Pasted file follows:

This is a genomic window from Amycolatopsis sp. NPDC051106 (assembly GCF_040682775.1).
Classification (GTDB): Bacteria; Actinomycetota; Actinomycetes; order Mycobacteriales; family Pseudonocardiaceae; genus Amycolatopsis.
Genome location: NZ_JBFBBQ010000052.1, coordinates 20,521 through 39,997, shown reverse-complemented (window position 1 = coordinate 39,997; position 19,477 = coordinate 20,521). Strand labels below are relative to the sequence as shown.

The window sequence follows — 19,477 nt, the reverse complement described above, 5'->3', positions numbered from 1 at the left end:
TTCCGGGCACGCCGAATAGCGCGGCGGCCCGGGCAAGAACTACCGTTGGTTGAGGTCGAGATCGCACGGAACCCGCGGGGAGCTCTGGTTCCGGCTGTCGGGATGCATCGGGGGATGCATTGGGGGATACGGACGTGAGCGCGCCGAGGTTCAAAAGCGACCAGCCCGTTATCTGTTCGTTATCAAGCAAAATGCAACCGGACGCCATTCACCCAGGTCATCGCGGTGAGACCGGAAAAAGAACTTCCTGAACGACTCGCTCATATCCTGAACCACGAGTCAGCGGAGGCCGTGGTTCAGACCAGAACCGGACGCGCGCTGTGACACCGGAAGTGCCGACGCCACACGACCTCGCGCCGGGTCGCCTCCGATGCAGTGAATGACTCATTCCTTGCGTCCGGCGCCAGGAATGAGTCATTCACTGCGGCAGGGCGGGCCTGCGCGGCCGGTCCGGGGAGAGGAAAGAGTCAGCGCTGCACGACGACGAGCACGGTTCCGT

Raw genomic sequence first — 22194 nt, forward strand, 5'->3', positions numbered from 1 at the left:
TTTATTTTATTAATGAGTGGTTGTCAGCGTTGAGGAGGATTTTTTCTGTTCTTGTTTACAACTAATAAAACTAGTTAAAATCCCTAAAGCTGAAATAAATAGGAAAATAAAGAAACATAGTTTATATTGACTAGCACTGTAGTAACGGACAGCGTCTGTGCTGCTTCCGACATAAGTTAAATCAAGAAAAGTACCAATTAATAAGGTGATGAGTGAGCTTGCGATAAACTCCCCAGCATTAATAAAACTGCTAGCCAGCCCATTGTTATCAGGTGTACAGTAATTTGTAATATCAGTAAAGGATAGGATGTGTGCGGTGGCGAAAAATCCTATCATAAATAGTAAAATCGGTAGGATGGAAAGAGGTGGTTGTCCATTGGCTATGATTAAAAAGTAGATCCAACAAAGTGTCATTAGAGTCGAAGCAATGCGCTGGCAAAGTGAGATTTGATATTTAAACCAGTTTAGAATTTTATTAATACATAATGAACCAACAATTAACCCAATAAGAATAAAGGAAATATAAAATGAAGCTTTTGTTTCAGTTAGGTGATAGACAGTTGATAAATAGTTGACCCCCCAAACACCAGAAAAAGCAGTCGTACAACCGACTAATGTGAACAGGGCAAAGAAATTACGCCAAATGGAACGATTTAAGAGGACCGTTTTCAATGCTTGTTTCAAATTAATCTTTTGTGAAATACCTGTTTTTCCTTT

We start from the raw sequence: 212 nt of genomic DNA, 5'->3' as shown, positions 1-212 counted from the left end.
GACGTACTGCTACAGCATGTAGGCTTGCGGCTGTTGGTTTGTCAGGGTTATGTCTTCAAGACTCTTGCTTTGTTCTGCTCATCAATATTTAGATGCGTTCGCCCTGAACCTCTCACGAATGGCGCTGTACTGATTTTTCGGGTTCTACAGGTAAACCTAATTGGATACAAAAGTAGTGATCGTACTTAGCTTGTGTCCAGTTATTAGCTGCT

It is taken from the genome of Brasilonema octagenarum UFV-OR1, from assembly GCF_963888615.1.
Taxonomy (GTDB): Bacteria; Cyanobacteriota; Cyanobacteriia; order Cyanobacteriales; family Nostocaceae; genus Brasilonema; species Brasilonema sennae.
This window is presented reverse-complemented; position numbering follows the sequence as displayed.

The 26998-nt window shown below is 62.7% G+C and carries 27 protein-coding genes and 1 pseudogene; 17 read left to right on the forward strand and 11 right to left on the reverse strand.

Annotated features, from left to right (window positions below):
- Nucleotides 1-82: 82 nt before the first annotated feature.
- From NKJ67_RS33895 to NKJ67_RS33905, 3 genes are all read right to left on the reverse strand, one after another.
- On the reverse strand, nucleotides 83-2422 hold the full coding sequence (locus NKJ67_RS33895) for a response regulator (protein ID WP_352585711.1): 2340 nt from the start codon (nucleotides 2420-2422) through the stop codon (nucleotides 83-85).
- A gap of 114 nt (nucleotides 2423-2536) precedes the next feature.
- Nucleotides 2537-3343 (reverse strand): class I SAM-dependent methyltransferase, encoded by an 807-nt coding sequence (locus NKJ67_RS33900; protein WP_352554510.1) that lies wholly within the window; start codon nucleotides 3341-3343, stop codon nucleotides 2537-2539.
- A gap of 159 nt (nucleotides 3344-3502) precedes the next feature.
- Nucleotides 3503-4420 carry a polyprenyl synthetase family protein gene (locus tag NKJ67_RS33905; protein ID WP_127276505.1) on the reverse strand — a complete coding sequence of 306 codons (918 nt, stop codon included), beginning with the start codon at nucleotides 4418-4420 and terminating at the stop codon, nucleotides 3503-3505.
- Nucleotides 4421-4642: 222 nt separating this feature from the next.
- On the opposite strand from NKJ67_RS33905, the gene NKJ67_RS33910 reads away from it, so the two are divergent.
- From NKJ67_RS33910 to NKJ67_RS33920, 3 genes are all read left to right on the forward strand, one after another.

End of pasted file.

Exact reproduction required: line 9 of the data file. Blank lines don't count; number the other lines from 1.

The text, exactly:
GACGTACTGCTACAGCATGTAGGCTTGCGGCTGTTGGTTTGTCAGGGTTATGTCTTCAAGACTCTTGCTTTGTTCTGCTCATCAATATTTAGATGCGTTCGCCCTGAACCTCTCACGAATGGCGCTGTACTGATTTTTCGGGTTCTACAGGTAAACCTAATTGGATACAAAAGTAGTGATCGTACTTAGCTTGTGTCCAGTTATTAGCTGCT